I will start by saying there are some ‘green shoots’

A few weeks back on Momentum Monday we talked about the biotech index breaking above the 200-day moving average. They have stuck and started to move higher still. Today it was the Small Cap Index doing the same. the S&P is right there and only the Nasdaq 100 has some more work to do.

Ryan Detrick points out that there are some technicals flashing positive signs…

The fact that people are scoffing at the green shoots and that sentiment is still disdain for stocks, the FED, anyone buying or investing could be another wall of worry that this market will climb.

As always, Ivanhoff and I talk about all this and more in this weeks Momentum Monday. You can watch/listen right here on YouTube. I have also embedded it below on my blog:

The main indexes pulled back earlier last week to their rising 10-day moving average. Then, July CPI readings came a bit below expectations and most stocks just took off. This time, the biggest gainers didn’t come from biotech and software. Last week was all about energy and metals. (Read more...)

Definitely not a cult (except for the child sacrifice part) UPDATED



This just in...

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I was just going to throw this in with the rest in a Tuesday Tweets post, but I decided it needed a post of its own.

 


Rob Stumpf writing for the Drive.

Video of the test was released earlier this week and shows a Tesla Model 3 repeatedly striking a small, stationary dummy directly in front of the car while supposedly operating on Tesla's controversially named Full Self-Driving Beta software. However, clips from the video led some online publications to instead call the test a "smear campaign" under the notion that FSD was not actually engaged, and after further evidence emerged that FSD was engaged during the test, Tesla fans and FSD users began filming their own experiments to see what happened—with mixed results. One noted Tesla devotee even staged a public call for people to volunteer their own children to stand in front of his Tesla and prove it'll stop in time.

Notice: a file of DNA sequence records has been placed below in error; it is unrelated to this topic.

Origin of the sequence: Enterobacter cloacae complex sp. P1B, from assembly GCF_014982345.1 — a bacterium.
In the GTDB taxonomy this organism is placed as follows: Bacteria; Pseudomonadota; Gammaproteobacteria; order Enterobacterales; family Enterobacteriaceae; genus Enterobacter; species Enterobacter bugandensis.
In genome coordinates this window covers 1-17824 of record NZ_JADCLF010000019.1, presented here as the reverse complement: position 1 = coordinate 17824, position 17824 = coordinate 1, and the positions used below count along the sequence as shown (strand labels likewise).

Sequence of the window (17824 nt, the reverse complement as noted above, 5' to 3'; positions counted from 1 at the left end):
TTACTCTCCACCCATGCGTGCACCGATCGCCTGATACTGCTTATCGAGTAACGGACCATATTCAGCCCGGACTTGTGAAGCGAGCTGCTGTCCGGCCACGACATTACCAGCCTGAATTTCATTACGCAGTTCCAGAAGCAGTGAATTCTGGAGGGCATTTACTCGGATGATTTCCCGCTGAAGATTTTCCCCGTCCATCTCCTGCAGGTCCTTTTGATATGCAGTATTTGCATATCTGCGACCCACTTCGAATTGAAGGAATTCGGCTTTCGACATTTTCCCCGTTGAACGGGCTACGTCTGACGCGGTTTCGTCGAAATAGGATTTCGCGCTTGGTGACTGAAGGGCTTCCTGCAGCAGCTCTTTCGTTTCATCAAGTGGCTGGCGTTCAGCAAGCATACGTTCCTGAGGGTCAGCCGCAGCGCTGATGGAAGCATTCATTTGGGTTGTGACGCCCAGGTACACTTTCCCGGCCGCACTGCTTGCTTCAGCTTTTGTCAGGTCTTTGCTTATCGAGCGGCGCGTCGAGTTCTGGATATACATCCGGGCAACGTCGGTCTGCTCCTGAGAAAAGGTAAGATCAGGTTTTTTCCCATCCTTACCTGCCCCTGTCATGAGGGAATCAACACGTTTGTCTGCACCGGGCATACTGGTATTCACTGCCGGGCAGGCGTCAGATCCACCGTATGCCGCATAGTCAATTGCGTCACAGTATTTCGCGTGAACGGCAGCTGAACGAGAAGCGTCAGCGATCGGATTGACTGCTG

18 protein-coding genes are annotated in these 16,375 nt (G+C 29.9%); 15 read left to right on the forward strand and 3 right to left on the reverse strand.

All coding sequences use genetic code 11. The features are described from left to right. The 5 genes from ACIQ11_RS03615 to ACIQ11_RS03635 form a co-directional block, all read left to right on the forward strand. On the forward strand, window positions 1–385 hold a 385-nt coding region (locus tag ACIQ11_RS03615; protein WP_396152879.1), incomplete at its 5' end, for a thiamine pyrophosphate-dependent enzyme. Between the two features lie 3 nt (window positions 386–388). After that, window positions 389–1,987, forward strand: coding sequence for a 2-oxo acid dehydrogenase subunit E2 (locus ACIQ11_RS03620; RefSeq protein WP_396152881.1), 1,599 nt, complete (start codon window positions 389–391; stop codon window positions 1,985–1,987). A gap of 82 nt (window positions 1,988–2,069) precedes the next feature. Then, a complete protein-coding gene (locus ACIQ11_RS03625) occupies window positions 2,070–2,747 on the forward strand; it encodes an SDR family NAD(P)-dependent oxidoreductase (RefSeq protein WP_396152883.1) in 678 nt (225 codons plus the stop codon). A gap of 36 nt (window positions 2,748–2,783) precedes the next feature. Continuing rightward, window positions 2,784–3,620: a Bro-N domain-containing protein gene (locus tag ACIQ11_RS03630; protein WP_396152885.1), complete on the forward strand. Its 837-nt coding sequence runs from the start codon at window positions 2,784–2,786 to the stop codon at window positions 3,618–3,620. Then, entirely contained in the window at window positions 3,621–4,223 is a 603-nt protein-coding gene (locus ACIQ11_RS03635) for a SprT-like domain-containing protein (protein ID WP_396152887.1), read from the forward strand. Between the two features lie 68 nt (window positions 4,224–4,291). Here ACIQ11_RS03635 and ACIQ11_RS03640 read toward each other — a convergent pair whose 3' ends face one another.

So will a self-driving Tesla run over a child? Amid the noise, the answer seems to be a resounding "maybe," which is just as bad as "yes" in this case. Here's where things stand.

To understand why this test is so (Read more...)

Real Journalism Is Dying … and It Might Be Your Fault



Gannett, the nation’s largest newspaper chain and owner of more than 250 regional newspapers announced “dismal” earnings for the past quarter and announced another round of layoffs. In response, people have been proposing a lot of solutions, from allowing journalists to unionize to firing or reducing executive pay. Every time I read a story about the uncertain future of journalism, the issue seems more and more complicated. But what if it isn’t?

Here’s the problem: too many intelligent people act as if quality journalism is free.

If you are a reader of this newsletter, you are a smart person. I know you are the sort of person who already understands the value and importance of real journalists. So here’s a question for you: how much journalism do you actually pay for? Are you a paying subscriber to the newspapers and magazines whose stories you share? Do you have a paid digital subscription to the news sites that you read most often? If not, the harsh truth is that you’re part of this problem and contributing to the demise of journalism. But I know you want to do better. 

The solution is easy. Start paying for the journalism you consume. And no, your streaming platform subscriptions don’t count. That is entertainment, not news.